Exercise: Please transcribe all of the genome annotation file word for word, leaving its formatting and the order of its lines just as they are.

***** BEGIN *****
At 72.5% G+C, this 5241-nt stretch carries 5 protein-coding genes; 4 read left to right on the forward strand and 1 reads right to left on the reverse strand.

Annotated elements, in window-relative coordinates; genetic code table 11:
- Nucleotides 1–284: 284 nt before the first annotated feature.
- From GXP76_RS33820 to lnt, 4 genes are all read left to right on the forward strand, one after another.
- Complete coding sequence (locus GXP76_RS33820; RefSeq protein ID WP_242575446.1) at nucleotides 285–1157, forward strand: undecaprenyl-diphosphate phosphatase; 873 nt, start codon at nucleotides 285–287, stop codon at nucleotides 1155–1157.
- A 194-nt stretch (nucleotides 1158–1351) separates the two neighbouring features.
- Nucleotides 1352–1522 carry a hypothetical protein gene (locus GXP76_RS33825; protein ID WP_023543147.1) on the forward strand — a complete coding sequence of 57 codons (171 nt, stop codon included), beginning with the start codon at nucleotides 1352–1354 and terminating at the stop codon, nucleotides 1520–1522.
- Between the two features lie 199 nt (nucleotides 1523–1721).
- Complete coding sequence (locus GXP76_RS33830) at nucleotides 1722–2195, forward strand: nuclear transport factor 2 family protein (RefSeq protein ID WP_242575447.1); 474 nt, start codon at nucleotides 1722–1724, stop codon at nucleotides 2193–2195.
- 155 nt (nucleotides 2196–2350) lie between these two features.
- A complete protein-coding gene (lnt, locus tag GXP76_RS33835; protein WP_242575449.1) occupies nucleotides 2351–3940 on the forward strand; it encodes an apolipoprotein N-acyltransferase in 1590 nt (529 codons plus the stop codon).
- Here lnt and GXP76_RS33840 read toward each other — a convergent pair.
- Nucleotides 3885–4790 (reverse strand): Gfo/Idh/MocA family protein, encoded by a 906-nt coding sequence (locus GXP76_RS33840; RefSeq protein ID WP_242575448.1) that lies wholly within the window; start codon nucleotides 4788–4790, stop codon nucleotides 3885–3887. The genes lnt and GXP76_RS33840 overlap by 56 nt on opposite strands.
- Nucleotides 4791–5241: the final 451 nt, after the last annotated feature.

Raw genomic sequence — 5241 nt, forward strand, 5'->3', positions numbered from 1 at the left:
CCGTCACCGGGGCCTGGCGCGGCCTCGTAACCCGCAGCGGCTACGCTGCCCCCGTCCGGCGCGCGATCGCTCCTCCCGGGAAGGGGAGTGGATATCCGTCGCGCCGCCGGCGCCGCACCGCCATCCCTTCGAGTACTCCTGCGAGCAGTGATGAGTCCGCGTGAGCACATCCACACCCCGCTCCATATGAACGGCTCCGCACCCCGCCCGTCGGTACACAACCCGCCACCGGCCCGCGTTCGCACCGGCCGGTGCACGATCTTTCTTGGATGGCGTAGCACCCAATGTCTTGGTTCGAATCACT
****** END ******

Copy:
At 72.5% G+C, this 5241-nt stretch carries 5 protein-coding genes; 4 read left to right on the forward strand and 1 reads right to left on the reverse strand.

Annotated elements, in window-relative coordinates; genetic code table 11:
- Nucleotides 1–284: 284 nt before the first annotated feature.
- From GXP76_RS33820 to lnt, 4 genes are all read left to right on the forward strand, one after another.
- Complete coding sequence (locus GXP76_RS33820; RefSeq protein ID WP_242575446.1) at nucleotides 285–1157, forward strand: undecaprenyl-diphosphate phosphatase; 873 nt, start codon at nucleotides 285–287, stop codon at nucleotides 1155–1157.
- A 194-nt stretch (nucleotides 1158–1351) separates the two neighbouring features.
- Nucleotides 1352–1522 carry a hypothetical protein gene (locus GXP76_RS33825; protein ID WP_023543147.1) on the forward strand — a complete coding sequence of 57 codons (171 nt, stop codon included), beginning with the start codon at nucleotides 1352–1354 and terminating at the stop codon, nucleotides 1520–1522.
- Between the two features lie 199 nt (nucleotides 1523–1721).
- Complete coding sequence (locus GXP76_RS33830) at nucleotides 1722–2195, forward strand: nuclear transport factor 2 family protein (RefSeq protein ID WP_242575447.1); 474 nt, start codon at nucleotides 1722–1724, stop codon at nucleotides 2193–2195.
- 155 nt (nucleotides 2196–2350) lie between these two features.
- A complete protein-coding gene (lnt, locus tag GXP76_RS33835; protein WP_242575449.1) occupies nucleotides 2351–3940 on the forward strand; it encodes an apolipoprotein N-acyltransferase in 1590 nt (529 codons plus the stop codon).
- Here lnt and GXP76_RS33840 read toward each other — a convergent pair.
- Nucleotides 3885–4790 (reverse strand): Gfo/Idh/MocA family protein, encoded by a 906-nt coding sequence (locus GXP76_RS33840; RefSeq protein ID WP_242575448.1) that lies wholly within the window; start codon nucleotides 4788–4790, stop codon nucleotides 3885–3887. The genes lnt and GXP76_RS33840 overlap by 56 nt on opposite strands.
- Nucleotides 4791–5241: the final 451 nt, after the last annotated feature.

Raw genomic sequence — 5241 nt, forward strand, 5'->3', positions numbered from 1 at the left:
CCGTCACCGGGGCCTGGCGCGGCCTCGTAACCCGCAGCGGCTACGCTGCCCCCGTCCGGCGCGCGATCGCTCCTCCCGGGAAGGGGAGTGGATATCCGTCGCGCCGCCGGCGCCGCACCGCCATCCCTTCGAGTACTCCTGCGAGCAGTGATGAGTCCGCGTGAGCACATCCACACCCCGCTCCATATGAACGGCTCCGCACCCCGCCCGTCGGTACACAACCCGCCACCGGCCCGCGTTCGCACCGGCCGGTGCACGATCTTTCTTGGATGGCGTAGCACCCAATGTCTTGGTTCGAATCACT